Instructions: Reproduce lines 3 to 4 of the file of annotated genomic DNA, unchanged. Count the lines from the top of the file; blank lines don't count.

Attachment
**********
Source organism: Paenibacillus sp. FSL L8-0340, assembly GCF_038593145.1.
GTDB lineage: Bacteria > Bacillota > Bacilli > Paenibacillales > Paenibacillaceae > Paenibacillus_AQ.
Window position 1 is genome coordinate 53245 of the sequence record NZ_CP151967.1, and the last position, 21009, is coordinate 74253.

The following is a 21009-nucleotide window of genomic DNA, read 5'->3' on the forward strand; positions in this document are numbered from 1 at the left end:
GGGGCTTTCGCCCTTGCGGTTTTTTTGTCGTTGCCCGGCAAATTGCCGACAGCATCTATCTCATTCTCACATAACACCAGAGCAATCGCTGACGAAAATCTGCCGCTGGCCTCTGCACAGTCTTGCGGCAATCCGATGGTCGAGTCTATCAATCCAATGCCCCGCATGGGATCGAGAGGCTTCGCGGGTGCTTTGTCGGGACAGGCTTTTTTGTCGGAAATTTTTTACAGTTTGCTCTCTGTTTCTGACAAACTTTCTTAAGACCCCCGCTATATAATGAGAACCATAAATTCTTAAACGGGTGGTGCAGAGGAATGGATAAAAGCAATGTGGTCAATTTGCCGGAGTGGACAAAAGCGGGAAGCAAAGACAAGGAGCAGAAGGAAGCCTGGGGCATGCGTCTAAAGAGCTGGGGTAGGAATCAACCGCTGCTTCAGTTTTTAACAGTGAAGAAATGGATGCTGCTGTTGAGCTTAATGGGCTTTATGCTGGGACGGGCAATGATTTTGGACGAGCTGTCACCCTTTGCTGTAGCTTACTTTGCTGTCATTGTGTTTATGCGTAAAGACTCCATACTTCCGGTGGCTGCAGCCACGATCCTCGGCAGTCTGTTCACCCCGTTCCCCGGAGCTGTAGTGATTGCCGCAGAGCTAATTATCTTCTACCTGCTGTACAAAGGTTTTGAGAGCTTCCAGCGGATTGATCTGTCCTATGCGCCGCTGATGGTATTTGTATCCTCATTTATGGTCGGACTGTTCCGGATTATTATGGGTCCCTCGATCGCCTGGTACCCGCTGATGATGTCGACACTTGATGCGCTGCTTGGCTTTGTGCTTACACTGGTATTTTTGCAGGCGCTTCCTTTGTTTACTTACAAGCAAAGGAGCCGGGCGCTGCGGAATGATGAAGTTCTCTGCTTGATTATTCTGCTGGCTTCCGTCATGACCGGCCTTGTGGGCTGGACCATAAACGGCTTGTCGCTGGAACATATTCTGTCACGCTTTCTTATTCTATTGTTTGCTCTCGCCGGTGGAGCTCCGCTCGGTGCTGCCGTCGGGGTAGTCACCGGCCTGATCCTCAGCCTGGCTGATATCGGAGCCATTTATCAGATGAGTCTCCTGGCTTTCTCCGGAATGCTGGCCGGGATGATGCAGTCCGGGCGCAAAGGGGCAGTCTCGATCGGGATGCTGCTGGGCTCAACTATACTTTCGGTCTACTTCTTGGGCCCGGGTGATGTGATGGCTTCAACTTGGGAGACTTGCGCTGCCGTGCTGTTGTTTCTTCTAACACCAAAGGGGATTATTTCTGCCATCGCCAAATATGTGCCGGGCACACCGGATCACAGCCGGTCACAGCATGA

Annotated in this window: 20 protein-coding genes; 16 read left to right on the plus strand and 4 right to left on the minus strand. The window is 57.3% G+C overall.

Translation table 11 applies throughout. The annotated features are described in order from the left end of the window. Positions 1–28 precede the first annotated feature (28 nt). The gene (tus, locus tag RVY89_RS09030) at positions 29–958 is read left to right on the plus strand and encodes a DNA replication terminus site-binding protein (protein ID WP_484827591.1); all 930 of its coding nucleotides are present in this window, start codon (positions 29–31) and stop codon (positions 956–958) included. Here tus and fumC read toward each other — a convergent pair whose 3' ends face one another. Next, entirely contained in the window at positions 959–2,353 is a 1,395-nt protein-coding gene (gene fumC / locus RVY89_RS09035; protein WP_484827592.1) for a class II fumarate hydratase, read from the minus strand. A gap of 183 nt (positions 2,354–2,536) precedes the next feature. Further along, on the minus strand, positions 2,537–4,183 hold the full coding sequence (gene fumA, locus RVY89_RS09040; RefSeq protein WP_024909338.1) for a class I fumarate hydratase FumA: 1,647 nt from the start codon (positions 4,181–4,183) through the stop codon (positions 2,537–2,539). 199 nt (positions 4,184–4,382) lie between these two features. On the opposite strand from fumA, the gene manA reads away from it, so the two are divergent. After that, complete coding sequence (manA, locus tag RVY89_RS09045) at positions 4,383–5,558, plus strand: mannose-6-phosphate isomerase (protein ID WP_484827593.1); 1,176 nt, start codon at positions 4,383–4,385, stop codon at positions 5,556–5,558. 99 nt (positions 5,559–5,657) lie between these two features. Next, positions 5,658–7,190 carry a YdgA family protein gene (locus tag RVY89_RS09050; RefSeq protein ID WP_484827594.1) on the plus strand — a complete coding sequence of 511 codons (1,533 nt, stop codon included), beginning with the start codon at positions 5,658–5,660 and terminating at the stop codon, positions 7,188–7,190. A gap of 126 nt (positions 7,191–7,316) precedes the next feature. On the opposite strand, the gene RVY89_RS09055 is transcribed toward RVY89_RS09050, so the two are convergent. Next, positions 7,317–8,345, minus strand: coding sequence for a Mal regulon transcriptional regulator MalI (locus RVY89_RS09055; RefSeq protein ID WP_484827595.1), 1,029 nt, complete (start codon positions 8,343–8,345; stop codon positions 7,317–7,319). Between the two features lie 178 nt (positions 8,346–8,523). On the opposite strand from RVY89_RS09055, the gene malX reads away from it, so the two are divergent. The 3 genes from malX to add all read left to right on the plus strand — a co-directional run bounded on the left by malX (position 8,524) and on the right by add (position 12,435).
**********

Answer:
Window position 1 is genome coordinate 53245 of the sequence record NZ_CP151967.1, and the last position, 21009, is coordinate 74253.

The following is a 21009-nucleotide window of genomic DNA, read 5'->3' on the forward strand; positions in this document are numbered from 1 at the left end: